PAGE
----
Most of the presently commercially available apparatus for the thermal treatment of substrates utilize exclusively glow lamps for the thermal treatment of semiconductor wafers. However, these lamps have the drawback that the radiation of the glow lamps is only very slightly absorbed at wafer temperatures below 600° C. This is due to the char
acteristic spectrum of the glow lamps, which at wave lengths of about 1000 nm is at its maximum. The rate of absorption of an Si semiconductor substrate is, however, for wave lengths in this range greatly dependent upon temperature and varies from about 0.1 to 0.7. Only at temperatures of more than 600° C. is the rate of absorption in this wave length range nearly independent of wave length. The result of this is that the energy of the glow lamps can be effectively absorbed only at a wafer temperature of greater than about 600° C.
Proceeding from the known apparatus, it is an object of the present invention to provide an apparatus of the aforementioned type that enables an effective economical and homogeneous thermal treatment of substrates.
SUMMARY OF THE INVENTION
Pursuant to the present invention, this object is realized with an apparatus of the aforementioned type in that the radiation characteristics for each arc lamp can be individually controlled by a control device, and in that the electromagnetic radiation of the arc lamps contribute substantially to the power density of the electromagnetic radiation of the heating device. The use of arc lamps, which contribute significantly to the power density of the electromagnetic radiation of the heating device, has the advantage that these lamps radiate in a spectral range in which, for example Si wafers, have the highest absorption, and in particular already at room temperature. Thus, as a result of the arc lamps an effective heating in particular of semiconductor wafers is possible even at room temperatures. Due to the possibility of an individual control of the arc lamps, the spatial radiation field of the lamps can be established, which enables a homogeneous radiation distribution and thus a homogeneous temperature distribution upon the wafer surface. Due to the ability to set the spatial radiation field, the heating device, including the arc lamps, can be disposed in the vicinity of the substrate that is to be treated, and it is not necessary to maintain a certain spacing between the heating device and the substrate, which spacing is prescribed by the diameter of the treatment apparatus, in order to be able to carry out a homogeneous substrate treatment. As a result, the overall size of the apparatus, and the cost connected therewith, can be considerably reduced.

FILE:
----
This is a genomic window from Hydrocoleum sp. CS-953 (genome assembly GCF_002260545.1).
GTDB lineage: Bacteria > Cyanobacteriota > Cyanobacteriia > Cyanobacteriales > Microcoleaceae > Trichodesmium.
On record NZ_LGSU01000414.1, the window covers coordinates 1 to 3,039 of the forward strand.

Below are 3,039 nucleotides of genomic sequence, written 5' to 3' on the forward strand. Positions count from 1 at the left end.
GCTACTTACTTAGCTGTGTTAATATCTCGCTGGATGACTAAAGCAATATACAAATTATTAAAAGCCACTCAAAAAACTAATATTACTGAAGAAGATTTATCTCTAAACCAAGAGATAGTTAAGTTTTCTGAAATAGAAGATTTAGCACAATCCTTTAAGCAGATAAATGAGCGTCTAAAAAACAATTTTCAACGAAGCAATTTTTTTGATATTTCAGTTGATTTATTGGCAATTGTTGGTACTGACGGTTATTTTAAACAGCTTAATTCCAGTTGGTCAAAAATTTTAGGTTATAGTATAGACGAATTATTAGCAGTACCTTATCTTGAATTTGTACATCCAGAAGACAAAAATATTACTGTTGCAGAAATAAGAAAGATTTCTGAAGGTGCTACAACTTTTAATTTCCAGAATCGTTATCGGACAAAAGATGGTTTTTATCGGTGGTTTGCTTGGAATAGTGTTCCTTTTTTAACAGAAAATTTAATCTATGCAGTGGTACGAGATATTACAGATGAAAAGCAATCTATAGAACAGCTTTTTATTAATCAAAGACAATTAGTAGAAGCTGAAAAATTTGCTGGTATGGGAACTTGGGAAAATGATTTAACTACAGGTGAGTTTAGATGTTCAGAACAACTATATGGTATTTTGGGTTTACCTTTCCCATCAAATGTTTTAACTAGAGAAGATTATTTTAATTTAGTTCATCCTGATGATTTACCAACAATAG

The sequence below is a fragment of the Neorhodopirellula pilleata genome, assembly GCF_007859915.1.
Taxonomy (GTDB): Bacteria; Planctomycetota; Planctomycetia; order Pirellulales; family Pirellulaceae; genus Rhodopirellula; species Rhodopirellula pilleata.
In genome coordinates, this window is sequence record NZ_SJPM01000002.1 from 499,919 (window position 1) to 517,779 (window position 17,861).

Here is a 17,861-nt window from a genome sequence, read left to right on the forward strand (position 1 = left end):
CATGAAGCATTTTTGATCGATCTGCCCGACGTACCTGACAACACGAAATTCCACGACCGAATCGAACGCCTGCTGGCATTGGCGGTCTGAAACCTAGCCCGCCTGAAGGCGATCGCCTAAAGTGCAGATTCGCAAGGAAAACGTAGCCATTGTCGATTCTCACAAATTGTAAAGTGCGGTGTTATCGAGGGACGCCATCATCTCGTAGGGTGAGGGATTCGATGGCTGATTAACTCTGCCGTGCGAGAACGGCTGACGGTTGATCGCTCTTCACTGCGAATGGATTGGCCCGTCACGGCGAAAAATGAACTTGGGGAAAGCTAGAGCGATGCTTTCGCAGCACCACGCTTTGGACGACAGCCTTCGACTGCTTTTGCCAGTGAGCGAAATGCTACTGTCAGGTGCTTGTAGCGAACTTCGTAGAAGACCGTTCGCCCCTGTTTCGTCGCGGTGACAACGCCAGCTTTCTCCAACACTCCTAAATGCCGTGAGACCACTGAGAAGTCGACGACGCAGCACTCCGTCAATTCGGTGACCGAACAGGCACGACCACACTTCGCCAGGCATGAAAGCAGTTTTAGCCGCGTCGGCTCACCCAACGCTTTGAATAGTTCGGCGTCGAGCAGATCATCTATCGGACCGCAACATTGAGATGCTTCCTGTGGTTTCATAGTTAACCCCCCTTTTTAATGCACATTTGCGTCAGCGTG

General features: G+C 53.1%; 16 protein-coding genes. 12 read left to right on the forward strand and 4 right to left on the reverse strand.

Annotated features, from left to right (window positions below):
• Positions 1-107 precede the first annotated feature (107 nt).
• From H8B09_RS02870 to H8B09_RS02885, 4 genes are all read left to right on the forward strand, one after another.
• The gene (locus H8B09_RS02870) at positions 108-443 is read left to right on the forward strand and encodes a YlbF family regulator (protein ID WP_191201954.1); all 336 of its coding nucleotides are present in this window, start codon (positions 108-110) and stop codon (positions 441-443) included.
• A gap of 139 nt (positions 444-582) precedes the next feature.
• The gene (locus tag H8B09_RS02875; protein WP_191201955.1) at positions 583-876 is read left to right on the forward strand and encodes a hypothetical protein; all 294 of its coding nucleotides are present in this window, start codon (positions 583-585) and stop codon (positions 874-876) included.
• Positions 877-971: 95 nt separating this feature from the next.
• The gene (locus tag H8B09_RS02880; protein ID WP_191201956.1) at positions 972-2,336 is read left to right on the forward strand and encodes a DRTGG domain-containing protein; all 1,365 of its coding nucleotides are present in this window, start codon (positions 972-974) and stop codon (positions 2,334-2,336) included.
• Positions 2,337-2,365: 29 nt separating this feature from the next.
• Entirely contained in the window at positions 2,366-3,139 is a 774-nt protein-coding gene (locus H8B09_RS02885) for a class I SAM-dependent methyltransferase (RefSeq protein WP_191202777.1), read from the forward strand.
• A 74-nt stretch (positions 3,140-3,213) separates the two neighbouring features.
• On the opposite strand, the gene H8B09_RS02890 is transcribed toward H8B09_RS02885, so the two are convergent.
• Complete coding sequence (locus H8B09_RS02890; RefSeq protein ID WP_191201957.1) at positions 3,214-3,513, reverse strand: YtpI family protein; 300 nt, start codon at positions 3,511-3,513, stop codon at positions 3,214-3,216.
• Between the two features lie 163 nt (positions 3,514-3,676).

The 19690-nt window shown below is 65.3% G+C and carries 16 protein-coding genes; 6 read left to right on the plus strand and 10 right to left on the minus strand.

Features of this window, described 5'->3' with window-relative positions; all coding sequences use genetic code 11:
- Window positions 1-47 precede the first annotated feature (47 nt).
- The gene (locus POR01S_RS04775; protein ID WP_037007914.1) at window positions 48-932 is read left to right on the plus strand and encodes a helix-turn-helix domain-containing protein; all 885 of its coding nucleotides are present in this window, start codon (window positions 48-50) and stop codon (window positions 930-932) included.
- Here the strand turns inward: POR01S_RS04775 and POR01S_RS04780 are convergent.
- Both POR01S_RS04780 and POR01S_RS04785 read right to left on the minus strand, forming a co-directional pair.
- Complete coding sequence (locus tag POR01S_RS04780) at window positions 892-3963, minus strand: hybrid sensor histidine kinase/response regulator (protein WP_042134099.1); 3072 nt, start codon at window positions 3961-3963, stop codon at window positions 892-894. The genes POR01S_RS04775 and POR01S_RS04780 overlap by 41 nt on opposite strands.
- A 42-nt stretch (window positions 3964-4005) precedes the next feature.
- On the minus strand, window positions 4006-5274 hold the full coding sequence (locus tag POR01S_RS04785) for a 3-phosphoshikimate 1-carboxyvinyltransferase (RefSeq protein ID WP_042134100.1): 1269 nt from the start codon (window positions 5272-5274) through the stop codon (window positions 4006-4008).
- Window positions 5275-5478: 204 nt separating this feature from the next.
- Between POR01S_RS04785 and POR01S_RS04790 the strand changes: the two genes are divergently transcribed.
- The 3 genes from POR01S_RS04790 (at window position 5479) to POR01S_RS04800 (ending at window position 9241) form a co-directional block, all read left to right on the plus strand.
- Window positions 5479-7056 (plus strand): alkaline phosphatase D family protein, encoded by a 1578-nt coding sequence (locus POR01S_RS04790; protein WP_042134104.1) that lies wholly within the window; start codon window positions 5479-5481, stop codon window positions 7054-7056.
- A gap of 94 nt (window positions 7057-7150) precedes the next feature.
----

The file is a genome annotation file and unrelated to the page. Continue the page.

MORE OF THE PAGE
For an optimal adaptation of the radiation characteristics of the apparatus to the process conditions, especially to the substrate that is to be treated, the operating mode and/or the lamp current of the arc lamps is advantageously individually controllable. The arc lamps are advantageously controllable in a direct current operation and/or in a pulsed manner as flash or pulsed lamps. For an effective use of the arc lamps, these contribute at least Vio to the power density of the heating device. For a good, effective cooling of the arc lamps, these are preferably fluid cooled. As a result of a good cooling of the arc lamps, their life expectancy can be extended considerably.
In order to achieve a good, homogeneous temperature distribution on the substrate that is to be treated, the gas or glow discharge zone of the arc lamps corresponds essentially to a dimension of the substrate, such as the edge, length or the diameter of the substrate. It is preferably longer than the dimension of the substrate. The arc lamps are preferably disposed in the region of the outer periphery of the substrate in order to be able to easily control the temperature distribution. Arc lamps are particularly suitable in this region, because they have a rapid response characteristic.